1. Handwrite someone a note
We all have that special someone who has made our life just a little bit better just by being in it. Maybe its time to tell them that. Thank them for making a difference in your life and let them know why. It takes ten minutes to write down how you feel and it will mean the world to them.
2. Make a checklist
There are always those simple little tasks that we always say we will do later. Making a doctor’s appointment, cleaning your room, returning your email. For some reason there is nothing more satisfying to me than checking those little shadowed boxes, especially if those tasks take less than five minutes to accomplish. At the end of list, have a checkbox for “starting the list” so you can start off strong.
3. Get mindful
Take a couple minutes each day to center yourself. Don’t think about the past or the future, but focus on the present. It’s difficult to remember this as you go about the day. Ironically, there are several iphone apps to help you out. Most of them are about 99 cents and you can pick time intervals (eg 1 hr or 2 hrs) when it will ding and remind you to be mindful. I use a free app called Lotus Bud that will ring at random intervals. If you buy the full version, you can set a schedule for quiet times when you don’t want to be interrupted, but otherwise, you just open the app and there is a switch for on and off.
4. 100 Happy Days (or something like it)
You’ve probably heard of 100 Happy Days where for 100 days, you take a picture of something, little or big, that was a highlight to your day or made you smile. For my winter study class at Williams, I took landscape photography and I felt like for the first time I was really seeing the beauty of the campus. Obviously living in the Berkshires and in the mountains doesn’t make this very difficult, but I also started to see the beauty of a swatch of grass or a pile of leaves or the magic of a snowy night. Now that the class is over, I’ve started to notice less since I no longer have assignments to complete, but I’m starting to make an effort to get back to seeing and not just looking.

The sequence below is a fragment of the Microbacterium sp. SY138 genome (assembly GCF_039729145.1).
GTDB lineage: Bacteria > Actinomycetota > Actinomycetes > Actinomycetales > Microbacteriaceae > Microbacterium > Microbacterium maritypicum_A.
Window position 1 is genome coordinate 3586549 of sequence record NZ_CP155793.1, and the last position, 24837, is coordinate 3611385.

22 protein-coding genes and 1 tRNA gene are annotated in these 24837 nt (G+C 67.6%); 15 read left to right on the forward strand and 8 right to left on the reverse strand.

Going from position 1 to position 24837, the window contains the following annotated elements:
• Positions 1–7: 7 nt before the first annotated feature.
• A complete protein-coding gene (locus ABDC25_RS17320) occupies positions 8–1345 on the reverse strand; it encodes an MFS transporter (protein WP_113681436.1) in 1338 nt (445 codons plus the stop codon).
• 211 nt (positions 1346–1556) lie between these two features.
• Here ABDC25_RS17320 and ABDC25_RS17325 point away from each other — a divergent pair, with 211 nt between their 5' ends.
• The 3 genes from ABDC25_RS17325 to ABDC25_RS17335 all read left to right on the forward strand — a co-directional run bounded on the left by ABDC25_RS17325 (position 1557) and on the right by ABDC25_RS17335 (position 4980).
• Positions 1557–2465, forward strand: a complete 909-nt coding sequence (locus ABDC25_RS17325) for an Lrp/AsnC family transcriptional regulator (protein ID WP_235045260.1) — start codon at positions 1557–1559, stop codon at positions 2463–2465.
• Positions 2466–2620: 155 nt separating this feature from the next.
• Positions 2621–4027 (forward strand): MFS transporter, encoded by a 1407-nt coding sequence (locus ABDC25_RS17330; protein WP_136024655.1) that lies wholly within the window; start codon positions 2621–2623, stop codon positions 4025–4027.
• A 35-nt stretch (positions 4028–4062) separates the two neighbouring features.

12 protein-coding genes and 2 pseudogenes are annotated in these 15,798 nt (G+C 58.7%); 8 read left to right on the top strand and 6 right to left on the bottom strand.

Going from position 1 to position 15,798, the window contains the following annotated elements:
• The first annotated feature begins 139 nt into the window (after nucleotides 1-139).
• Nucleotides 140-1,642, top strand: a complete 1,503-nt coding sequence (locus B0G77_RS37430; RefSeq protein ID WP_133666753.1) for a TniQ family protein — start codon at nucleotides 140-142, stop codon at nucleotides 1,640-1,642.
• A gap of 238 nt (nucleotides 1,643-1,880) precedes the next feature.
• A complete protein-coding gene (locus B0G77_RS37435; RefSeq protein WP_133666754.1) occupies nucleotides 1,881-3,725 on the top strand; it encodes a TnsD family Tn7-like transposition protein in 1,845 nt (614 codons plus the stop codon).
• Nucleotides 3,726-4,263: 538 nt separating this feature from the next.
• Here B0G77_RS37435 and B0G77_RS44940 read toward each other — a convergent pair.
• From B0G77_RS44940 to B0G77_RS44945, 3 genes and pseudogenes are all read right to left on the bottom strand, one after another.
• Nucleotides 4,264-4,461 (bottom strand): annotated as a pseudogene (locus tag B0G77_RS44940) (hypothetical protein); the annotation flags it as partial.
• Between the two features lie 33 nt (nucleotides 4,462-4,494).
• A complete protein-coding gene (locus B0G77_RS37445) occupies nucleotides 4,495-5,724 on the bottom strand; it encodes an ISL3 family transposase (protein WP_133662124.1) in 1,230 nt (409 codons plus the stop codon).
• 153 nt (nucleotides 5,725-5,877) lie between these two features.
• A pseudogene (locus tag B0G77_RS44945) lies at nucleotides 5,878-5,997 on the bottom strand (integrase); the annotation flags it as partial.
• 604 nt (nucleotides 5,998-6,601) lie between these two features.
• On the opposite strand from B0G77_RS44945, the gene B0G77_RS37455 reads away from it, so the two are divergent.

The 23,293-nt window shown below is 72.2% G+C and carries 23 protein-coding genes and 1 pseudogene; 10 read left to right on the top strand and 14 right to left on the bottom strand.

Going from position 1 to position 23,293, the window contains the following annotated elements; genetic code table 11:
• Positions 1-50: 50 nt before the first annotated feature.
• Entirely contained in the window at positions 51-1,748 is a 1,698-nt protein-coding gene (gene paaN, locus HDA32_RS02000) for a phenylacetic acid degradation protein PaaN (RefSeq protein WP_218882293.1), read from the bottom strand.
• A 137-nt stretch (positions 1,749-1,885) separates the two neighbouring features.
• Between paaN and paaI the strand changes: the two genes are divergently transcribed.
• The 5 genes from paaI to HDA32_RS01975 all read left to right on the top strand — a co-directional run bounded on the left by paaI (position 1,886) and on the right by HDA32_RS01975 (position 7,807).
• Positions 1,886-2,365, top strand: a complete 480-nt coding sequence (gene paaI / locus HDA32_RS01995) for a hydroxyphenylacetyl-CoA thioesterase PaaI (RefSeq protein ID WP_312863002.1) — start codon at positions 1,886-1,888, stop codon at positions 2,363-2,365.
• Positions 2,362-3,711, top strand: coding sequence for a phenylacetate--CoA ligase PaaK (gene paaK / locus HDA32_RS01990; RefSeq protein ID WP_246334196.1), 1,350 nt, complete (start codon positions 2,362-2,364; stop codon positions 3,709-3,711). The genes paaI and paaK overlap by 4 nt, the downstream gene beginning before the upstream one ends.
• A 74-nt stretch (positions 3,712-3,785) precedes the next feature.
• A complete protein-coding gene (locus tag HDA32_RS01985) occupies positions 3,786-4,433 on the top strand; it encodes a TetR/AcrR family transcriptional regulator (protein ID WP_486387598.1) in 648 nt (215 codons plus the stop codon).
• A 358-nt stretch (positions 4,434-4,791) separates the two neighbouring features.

5. Do a few burpees
I’ve noticed that when stress starts piling up, I get into a bit of a rut which usually ends up in me lying under the covers in fetal position blaming myself for getting into this situation. I’ve started to see that all it takes is a little exercise and a bit of a pep talk. It doesn’t have to be extreme exercise, but if you do 20 burpees or jumping jacks once every hour or when you feel yourself sinking into that bottomless pit, it might get your motor revving a little.
6. Set an intention for the day
Like I wrote earlier, it was much easier for me to see the beauty in the world when I had to do it for an assignment. That may sound terrible, but its not so bad when its a goal that you set for yourself. It can be something on this list or an inspirational quote or something arbitrary like saying hi to someone you’ve never seen before. Hopefully focusing on this goal will make you start living more in the present and not in the past or the future.
7. Write yourself a note
I don’t mean one of those goal setting notes that they make you write at every workshop, retreat, or orientation. I mean acknowledging that you appreciate yourself, that you’re proud of yourself, and encouraging yourself to get through whatever you need to get through. Throw it out, delete it when you’re done, but make sure you take that time for yourself.
“One thing about trains… It doesn’t matter where they’re going. What matters is deciding to get on.” -The Polar Express